It's one of the most quoted lines of St. Francis; it ends up in intercessory prayers and on holy cards for professions of vows. Francis's insight that his brothers were a gift from the Lord is an attitude Franciscans hold dear, and it informs our theological idea of who we are as an Order and a movement.
Sometimes I make fun of how we use the phrase; in the Testament of Francis it is only a dependent clause:
Et postquam Dominus dedit mihi de fratribus, nemo ostendebat mihi, quid deberem facere, sed ipse Altissimus revelavit mihi, quod deberem vivere secundum formam sancti Evangelii.
"And after the Lord gave me some brothers, nobody showed me [NB, not 'us'] what I had to do, but the Most High himself revealed to me that I [note: not 'we'] had to live according to the form of the holy Gospel." (Testament, 14)
For Francis, the primary kindness of God was the revelation of his vocation to live "according to the pattern" of the holy Gospel, a gift that came attendant on the gift of brothers. To live the gospel according to the Franciscan idiom requires a consciousness of sisters and brothers given to one as a gift.
It's something of which I am increasingly aware the further I get from the program of initial formation. All along the way, brothers have been given to me in various roles to help me along: friends on the natural level, companions on the 'inner way,' confessors, and wise elders who can straighten out my thinking. Even brothers who are enemies are a gift in the sense that they provide an opportunity to carry out Jesus' teachings on charity and a chance to refuse to participate in the cultures of gossip and detraction which can so poison a religious community.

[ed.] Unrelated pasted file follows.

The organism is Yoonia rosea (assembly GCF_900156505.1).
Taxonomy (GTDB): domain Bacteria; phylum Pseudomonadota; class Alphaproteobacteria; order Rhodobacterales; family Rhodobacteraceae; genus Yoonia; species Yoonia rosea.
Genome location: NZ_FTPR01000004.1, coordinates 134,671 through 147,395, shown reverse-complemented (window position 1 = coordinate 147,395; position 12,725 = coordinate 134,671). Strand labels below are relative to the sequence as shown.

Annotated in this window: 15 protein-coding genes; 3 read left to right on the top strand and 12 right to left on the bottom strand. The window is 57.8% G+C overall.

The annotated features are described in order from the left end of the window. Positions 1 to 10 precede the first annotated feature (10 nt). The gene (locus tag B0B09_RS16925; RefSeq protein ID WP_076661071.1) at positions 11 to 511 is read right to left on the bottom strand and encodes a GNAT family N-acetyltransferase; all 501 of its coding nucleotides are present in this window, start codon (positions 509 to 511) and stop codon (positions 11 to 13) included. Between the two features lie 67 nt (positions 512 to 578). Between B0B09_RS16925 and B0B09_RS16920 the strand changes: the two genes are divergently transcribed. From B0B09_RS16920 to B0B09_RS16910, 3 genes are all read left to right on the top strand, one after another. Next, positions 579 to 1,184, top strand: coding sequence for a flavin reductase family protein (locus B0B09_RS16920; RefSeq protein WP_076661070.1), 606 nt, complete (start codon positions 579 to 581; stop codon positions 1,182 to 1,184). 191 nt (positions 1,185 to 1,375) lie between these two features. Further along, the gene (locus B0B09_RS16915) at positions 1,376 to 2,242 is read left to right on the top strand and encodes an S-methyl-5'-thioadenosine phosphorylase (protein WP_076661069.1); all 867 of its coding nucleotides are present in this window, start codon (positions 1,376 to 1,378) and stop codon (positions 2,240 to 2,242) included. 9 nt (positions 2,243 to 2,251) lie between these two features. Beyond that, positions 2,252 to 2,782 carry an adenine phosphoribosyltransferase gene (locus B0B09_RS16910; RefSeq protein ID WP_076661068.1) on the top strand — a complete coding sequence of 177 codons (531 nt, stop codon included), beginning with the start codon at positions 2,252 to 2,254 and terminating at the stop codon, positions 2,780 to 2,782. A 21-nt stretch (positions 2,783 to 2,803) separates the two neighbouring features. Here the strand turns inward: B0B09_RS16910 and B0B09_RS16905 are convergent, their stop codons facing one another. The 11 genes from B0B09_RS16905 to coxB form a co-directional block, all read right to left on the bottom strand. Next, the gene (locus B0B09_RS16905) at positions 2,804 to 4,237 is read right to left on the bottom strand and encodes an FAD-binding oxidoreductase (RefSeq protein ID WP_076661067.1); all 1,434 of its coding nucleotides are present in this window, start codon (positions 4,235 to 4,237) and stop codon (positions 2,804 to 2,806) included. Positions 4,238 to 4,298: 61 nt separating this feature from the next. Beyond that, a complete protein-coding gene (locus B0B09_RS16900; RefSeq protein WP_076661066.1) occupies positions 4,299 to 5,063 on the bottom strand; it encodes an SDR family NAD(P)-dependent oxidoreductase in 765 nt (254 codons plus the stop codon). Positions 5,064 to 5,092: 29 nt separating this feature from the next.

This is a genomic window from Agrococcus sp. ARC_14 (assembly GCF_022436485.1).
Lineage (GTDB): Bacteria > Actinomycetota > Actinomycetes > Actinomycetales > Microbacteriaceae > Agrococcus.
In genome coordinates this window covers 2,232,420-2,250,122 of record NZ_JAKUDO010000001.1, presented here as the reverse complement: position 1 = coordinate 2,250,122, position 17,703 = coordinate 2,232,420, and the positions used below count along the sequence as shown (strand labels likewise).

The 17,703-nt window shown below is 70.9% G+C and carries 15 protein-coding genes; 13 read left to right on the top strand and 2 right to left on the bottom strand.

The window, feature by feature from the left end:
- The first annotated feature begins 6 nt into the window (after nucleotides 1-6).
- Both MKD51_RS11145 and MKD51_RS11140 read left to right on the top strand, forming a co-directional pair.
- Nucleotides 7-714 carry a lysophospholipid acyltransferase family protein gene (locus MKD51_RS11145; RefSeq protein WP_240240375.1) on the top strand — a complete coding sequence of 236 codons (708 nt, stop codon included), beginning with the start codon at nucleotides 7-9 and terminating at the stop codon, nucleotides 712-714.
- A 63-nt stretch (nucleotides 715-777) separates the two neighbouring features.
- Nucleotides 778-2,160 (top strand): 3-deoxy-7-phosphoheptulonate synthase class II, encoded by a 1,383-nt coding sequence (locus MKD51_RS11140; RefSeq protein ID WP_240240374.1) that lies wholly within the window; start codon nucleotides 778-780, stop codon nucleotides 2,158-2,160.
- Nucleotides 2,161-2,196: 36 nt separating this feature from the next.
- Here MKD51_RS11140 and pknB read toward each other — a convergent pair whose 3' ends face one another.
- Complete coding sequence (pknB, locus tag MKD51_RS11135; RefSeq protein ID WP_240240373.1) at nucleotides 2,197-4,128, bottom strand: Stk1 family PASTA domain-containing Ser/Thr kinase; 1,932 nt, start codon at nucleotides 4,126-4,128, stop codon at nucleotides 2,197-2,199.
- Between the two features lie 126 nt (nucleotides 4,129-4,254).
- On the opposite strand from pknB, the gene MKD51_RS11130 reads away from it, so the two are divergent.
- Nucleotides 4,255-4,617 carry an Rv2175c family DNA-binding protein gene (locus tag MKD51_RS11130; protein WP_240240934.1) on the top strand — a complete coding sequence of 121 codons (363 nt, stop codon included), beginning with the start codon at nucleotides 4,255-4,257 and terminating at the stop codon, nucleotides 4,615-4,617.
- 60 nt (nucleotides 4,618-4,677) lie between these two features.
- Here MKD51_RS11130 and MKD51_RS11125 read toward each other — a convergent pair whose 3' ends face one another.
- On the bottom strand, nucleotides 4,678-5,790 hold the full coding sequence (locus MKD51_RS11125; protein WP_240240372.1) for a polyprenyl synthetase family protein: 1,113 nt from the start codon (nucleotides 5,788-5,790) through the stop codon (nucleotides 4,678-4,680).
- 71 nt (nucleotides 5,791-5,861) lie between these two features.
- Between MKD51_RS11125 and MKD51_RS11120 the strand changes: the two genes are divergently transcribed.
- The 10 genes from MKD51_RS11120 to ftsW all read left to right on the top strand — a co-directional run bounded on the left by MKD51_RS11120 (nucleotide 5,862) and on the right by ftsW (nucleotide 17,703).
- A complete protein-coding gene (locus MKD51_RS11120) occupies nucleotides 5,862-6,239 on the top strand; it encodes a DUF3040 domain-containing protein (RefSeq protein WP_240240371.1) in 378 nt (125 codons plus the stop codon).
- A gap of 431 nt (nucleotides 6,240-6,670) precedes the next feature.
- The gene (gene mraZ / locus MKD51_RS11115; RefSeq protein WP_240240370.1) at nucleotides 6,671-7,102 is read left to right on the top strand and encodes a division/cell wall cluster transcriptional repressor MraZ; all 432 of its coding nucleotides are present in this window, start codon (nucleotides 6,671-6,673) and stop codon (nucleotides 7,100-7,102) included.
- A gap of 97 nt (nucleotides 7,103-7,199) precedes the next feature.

This personal experience reminds me of two spiritual attitudes I must foster in myself. First, I must have the courage to go to the brothers who are given to me. When a suggestion in prayer tells me to call this brother, or that I should talk something over with another whose wisdom I trust, these are probably the promptings of the Holy Spirit working through the fraternity. To become willing to go to others for help when the Spirit suggests it is the greatest school of humility. (Note that this is also one of the reasons why we must be living lives of daily prayer.)
Second, I must note that God is probably using me in the same way. In the mysterious economies of grace, perhaps I am the brother that somebody else needs at some time in his vocation. Many times this will be hidden from me; the Spirit does this in order to shield us from the self-consciousness and vainglory that would get in the way. Therefore, I must be attentive and present to the brothers, because I never know what the Holy Spirit is doing through me, often in spite of me, and whether I know it or not.